Mortality and self-protective behaviour among the Russian youth

Elena V. Zemlyanova, Central Public Health Research Institute, Moscow
Alla E. Ivanova, Central Public Health Research Institute, Moscow

Currently, mortality rates among the Russian youth are several times higher compared to mortality rates among their peer in the Western and Eastern European countries. However, at the end of the “Soviet” period the difference was twice lower. The situation in the young age groups is heterogeneous. The lowest rates of mortality is registered in the 15-19 years old age group. Mortality male rates as of early 1980s were achieved in the year 2000, while the “Soviet” era mortality rates in females were achieved in 2008. In the age group of 20-24 the mortally growth rates were higher. In males, the mortality rates of the 1980s were achieved only in 2008, while in females the mortality rates still excess the rates of 1980s by 4%. The fastest growth in mortality rates was registered in the age group of 25-29 compared with other young age groups. Current rates are 5% higher in males and 32% - in females compared to the 1980s. Mortality reduction in youth was not accounted for by improved lifestyle and was only due to other factors. Representative all-Russia survey of the youth (1000 respondents) in 2006 and 2010 showed that risk groups in terms of harm to health among the Russian youth hardly changed at all: due to alcohol use – 16.1% of males and 12.7% of females (per capita use of absolute alcohol >16 l in males and >6 l in females); due to smoking – about 10% of males and 0.5% of females (daily smoke more that 1 pack of cigarettes); extreme body weight deficit or obesity - 5-10% of youth. It is the risk groups who are least ready to change their behavior primarily with regard to the use of psychoactive substances – alcohol and tobacco.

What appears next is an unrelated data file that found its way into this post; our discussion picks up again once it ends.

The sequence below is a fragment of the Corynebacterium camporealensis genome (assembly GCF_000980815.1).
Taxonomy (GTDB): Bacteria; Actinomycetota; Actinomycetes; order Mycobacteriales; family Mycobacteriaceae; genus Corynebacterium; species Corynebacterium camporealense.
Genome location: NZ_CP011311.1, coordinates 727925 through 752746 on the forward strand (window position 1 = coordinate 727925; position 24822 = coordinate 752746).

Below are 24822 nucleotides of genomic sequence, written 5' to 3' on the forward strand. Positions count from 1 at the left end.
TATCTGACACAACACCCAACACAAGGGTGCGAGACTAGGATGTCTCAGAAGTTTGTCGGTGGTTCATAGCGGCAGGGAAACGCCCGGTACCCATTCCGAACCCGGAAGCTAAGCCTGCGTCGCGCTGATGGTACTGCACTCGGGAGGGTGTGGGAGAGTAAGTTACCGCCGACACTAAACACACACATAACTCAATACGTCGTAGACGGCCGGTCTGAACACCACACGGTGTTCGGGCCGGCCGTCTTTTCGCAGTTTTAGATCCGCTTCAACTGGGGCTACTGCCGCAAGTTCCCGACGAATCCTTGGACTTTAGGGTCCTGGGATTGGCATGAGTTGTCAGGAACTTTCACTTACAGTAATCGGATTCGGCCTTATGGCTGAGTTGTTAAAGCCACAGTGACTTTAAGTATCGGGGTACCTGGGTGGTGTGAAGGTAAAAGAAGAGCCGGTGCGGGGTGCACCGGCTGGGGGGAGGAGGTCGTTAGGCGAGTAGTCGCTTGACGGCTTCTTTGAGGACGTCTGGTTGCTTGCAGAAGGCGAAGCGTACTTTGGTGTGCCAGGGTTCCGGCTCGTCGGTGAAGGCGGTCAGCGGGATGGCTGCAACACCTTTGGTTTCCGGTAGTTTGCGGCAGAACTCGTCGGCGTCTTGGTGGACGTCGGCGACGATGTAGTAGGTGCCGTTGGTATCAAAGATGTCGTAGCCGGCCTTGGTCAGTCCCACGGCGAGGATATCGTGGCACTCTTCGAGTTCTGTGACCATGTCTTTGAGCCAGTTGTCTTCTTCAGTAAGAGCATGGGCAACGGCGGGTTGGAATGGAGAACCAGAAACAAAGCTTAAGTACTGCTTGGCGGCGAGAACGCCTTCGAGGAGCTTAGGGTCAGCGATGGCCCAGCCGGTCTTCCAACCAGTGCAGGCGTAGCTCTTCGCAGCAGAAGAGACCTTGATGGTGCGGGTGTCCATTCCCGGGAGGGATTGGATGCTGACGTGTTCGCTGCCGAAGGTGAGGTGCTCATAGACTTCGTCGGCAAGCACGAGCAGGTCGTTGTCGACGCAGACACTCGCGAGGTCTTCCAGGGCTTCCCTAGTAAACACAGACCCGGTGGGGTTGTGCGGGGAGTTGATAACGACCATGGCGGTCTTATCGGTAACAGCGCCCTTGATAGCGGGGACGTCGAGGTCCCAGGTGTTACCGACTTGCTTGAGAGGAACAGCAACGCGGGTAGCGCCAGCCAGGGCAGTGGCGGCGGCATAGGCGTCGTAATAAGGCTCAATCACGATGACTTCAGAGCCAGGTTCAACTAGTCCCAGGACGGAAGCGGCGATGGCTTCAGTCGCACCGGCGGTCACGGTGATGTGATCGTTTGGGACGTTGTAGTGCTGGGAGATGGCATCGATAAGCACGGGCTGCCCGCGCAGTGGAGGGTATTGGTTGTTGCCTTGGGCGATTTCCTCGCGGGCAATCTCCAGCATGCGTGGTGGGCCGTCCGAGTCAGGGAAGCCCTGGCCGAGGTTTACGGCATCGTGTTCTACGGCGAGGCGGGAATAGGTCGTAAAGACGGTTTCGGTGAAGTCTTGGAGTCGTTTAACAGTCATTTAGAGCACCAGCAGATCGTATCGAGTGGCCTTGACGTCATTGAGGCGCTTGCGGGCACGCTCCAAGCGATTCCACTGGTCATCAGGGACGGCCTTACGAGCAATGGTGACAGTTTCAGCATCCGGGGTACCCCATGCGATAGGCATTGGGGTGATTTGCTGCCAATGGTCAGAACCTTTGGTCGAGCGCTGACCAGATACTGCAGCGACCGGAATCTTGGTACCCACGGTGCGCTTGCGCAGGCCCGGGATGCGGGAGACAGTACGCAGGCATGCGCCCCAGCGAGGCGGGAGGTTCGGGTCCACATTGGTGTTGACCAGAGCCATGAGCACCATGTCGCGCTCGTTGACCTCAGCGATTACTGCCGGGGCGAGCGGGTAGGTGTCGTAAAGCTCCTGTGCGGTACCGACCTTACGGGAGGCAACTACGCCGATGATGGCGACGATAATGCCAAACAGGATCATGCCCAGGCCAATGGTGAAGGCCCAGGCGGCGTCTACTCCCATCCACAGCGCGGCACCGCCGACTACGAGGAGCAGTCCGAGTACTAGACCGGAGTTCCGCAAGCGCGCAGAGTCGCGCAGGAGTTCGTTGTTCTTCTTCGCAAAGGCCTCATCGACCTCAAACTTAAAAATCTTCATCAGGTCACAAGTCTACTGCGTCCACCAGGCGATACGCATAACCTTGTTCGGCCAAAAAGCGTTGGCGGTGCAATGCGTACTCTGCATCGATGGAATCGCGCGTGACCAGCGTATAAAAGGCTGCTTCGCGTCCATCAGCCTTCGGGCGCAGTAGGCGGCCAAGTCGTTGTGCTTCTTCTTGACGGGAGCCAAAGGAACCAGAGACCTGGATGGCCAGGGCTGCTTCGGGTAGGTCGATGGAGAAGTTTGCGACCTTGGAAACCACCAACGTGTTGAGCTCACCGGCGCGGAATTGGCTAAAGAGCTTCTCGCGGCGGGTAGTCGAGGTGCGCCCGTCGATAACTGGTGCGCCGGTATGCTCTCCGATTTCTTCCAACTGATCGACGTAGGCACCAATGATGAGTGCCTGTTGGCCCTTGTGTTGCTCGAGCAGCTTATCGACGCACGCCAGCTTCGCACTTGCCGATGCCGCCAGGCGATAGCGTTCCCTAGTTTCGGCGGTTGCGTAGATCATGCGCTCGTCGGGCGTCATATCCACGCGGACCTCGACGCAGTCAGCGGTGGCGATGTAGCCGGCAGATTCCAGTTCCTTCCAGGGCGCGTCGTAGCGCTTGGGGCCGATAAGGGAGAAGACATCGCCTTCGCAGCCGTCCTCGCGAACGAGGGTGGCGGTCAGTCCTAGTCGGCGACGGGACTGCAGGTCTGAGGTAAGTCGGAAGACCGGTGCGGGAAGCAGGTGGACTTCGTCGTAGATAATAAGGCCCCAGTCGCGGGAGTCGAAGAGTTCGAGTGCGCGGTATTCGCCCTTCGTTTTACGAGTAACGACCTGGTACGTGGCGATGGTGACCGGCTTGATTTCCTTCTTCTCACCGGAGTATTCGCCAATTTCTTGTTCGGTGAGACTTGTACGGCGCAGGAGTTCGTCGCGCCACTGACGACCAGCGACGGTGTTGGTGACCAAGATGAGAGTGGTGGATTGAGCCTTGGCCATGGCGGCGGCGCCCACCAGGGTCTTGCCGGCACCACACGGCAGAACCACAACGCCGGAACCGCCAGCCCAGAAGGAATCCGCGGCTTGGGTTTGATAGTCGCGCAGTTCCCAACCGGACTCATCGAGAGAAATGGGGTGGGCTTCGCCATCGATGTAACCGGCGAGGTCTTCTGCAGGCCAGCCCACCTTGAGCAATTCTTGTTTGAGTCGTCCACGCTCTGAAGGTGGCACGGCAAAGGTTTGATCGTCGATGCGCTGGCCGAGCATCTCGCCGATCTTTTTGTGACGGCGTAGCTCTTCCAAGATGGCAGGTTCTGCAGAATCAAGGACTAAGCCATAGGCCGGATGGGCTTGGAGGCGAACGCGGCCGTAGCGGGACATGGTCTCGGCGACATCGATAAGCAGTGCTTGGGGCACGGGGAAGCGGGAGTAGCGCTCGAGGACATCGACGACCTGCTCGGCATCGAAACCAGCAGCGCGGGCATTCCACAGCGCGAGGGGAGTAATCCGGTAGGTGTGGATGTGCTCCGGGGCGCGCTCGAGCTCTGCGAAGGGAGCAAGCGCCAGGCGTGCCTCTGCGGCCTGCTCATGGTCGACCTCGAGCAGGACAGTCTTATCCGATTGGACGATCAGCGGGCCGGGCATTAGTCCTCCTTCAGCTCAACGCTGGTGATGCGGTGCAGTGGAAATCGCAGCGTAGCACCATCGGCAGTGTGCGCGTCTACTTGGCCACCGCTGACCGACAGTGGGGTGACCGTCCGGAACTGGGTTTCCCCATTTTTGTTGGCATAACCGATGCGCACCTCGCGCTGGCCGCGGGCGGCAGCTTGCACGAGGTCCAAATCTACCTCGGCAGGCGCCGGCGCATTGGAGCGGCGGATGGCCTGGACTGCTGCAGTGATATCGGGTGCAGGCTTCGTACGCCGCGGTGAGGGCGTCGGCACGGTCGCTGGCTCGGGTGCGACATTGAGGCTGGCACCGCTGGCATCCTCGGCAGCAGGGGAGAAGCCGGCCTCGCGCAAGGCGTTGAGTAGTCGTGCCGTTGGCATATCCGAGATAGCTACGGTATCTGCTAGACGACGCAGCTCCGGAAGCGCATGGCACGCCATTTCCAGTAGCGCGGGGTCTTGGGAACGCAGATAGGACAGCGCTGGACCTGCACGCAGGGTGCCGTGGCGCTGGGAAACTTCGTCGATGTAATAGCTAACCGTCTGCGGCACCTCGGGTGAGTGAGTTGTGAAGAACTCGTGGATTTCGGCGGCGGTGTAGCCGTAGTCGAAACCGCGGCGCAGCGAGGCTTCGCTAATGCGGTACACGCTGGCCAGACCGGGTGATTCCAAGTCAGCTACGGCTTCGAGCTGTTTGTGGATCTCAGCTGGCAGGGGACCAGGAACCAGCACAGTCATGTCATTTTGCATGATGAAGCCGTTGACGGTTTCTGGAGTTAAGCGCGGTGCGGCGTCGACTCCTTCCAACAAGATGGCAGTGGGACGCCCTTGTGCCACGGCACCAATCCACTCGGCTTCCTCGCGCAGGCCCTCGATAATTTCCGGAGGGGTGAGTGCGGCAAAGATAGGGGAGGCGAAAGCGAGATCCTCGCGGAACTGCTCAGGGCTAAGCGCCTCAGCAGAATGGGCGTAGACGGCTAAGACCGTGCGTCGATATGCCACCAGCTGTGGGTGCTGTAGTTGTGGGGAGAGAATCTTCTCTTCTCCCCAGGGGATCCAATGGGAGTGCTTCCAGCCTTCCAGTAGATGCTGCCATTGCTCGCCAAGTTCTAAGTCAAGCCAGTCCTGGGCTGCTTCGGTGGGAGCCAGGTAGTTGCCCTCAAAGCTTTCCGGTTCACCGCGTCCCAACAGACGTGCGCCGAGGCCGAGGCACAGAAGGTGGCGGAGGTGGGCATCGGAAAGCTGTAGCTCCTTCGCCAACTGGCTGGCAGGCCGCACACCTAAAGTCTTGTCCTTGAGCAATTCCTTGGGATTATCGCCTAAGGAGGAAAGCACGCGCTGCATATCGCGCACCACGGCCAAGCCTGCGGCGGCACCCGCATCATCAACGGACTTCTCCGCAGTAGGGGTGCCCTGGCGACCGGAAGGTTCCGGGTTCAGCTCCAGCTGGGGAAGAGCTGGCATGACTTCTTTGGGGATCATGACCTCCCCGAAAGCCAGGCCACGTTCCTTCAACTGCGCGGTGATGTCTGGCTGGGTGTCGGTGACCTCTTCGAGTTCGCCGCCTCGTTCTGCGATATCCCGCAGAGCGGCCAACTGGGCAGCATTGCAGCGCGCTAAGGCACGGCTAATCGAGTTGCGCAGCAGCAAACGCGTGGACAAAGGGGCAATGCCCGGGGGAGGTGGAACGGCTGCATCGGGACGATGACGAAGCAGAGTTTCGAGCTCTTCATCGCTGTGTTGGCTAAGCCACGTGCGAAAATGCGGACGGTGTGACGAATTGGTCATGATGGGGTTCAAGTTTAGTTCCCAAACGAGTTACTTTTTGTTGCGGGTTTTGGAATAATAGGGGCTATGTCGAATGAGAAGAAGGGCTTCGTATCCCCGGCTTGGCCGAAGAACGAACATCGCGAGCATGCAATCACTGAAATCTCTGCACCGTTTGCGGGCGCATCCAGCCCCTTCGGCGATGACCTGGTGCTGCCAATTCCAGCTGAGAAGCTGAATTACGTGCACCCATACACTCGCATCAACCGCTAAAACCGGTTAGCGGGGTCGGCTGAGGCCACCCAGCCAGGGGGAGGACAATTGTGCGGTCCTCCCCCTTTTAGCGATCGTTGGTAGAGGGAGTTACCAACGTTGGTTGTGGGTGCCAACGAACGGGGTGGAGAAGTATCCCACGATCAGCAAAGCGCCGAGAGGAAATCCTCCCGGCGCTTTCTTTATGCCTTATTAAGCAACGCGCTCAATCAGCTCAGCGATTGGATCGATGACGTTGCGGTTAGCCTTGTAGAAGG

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Presented in Session 26: Smoking, alcohol and climate related health/mortality